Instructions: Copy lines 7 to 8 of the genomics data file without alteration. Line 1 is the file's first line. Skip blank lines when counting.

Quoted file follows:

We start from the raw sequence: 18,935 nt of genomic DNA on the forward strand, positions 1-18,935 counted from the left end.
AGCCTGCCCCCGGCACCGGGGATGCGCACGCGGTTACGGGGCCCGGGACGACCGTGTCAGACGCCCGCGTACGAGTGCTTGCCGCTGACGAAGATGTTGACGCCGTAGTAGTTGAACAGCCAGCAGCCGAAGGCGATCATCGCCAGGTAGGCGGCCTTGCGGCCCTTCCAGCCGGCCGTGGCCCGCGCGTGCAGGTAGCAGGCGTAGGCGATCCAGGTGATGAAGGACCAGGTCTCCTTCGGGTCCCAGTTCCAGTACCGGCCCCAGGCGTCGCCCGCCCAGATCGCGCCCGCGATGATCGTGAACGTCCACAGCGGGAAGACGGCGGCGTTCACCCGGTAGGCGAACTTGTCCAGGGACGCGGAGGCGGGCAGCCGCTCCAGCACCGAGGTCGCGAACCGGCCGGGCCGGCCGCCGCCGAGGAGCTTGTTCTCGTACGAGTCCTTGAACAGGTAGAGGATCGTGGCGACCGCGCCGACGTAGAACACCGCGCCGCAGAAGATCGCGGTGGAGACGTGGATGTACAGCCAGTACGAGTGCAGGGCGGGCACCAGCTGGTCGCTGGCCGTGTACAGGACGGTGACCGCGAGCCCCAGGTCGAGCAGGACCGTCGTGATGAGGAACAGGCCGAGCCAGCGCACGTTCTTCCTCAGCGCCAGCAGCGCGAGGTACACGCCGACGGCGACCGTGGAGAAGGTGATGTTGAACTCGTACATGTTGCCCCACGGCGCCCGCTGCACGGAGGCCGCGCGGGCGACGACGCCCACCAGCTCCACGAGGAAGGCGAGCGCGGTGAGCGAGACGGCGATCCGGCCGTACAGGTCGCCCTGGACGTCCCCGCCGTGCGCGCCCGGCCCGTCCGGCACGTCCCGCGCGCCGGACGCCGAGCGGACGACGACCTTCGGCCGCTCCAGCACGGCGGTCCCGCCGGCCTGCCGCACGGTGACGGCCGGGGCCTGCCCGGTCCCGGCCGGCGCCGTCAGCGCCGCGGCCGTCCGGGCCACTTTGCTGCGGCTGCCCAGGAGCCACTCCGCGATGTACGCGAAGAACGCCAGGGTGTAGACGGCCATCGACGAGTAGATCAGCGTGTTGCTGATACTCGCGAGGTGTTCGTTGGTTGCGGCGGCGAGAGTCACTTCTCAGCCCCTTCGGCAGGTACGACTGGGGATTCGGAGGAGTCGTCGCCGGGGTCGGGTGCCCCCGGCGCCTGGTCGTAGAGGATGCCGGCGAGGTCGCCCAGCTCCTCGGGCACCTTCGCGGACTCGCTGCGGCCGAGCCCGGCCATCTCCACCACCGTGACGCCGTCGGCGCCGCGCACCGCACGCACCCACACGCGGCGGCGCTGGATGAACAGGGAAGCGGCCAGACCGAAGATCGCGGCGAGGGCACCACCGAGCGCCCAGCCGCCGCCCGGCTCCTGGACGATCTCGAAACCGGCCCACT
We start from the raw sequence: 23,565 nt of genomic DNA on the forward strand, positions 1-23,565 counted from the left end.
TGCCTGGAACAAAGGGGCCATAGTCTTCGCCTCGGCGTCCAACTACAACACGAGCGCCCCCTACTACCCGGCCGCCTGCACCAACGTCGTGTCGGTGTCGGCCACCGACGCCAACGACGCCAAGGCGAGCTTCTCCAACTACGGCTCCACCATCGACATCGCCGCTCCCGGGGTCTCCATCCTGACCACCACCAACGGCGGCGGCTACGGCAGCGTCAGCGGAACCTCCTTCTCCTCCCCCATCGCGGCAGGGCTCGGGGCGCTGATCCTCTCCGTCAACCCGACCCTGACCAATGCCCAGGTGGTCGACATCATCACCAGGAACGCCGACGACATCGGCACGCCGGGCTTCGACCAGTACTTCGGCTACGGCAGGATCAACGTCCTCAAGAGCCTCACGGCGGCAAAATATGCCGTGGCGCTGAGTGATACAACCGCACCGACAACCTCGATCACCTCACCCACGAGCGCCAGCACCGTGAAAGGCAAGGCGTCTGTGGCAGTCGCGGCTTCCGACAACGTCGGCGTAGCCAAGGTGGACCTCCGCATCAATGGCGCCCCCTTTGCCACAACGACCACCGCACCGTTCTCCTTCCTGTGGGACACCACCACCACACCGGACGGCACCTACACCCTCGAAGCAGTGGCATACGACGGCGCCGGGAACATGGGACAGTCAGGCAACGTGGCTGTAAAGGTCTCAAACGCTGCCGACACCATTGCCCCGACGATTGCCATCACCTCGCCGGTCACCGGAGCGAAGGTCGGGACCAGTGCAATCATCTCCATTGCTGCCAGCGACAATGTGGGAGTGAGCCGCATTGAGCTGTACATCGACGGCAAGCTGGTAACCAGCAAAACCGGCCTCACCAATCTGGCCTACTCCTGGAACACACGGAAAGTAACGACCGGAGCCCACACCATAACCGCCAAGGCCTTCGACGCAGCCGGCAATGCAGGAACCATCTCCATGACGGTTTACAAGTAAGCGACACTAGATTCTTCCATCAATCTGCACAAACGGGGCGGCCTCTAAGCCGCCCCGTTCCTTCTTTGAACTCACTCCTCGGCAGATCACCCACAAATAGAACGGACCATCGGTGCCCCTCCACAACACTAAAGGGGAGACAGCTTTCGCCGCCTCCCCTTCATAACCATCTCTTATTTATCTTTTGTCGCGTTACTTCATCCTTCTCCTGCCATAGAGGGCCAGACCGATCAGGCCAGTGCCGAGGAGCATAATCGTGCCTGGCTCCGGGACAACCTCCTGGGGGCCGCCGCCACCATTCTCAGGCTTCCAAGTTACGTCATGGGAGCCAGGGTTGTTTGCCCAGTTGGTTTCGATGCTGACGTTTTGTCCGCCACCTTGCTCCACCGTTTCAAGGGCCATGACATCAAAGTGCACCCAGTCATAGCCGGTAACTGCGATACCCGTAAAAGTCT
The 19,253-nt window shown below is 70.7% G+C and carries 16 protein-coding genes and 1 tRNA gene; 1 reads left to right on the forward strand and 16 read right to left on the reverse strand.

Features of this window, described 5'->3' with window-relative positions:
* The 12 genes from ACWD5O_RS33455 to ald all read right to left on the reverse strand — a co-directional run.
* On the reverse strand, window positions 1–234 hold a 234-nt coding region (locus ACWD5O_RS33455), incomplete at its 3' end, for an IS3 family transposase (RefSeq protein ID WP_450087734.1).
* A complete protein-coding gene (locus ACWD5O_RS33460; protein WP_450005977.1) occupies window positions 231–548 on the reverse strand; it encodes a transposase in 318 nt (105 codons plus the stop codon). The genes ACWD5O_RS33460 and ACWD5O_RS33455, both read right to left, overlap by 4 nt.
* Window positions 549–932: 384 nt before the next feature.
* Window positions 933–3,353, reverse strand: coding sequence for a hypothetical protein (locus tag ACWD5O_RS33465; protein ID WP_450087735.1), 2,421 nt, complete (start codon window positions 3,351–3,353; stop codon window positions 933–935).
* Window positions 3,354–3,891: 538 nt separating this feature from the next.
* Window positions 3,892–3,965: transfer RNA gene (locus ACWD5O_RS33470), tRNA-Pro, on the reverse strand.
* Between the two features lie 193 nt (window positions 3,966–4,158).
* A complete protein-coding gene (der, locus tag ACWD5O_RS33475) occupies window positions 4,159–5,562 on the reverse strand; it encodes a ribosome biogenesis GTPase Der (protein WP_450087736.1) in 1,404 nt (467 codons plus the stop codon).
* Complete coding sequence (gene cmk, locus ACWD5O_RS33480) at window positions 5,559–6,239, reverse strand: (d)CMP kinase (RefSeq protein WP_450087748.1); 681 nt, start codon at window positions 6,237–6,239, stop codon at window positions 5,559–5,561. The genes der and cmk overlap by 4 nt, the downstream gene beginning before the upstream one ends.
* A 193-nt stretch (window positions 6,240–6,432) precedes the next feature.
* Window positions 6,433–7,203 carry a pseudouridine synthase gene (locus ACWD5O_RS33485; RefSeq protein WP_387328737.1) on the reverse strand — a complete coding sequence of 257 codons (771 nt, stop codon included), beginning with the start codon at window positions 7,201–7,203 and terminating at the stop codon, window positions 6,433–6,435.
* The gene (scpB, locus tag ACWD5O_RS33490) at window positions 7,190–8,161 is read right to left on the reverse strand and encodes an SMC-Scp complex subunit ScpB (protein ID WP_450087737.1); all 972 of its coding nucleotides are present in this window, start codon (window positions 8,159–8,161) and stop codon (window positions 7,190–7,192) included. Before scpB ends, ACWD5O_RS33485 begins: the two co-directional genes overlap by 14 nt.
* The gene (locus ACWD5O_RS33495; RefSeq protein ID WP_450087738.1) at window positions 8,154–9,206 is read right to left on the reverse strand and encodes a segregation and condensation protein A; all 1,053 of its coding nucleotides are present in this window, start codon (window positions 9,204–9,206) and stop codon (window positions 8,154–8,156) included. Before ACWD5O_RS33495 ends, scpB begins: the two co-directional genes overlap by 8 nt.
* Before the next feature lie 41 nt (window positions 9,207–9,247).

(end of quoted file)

* The 12 genes from ACWD5O_RS33455 to ald all read right to left on the reverse strand — a co-directional run.
* On the reverse strand, window positions 1–234 hold a 234-nt coding region (locus ACWD5O_RS33455), incomplete at its 3' end, for an IS3 family transposase (RefSeq protein ID WP_450087734.1).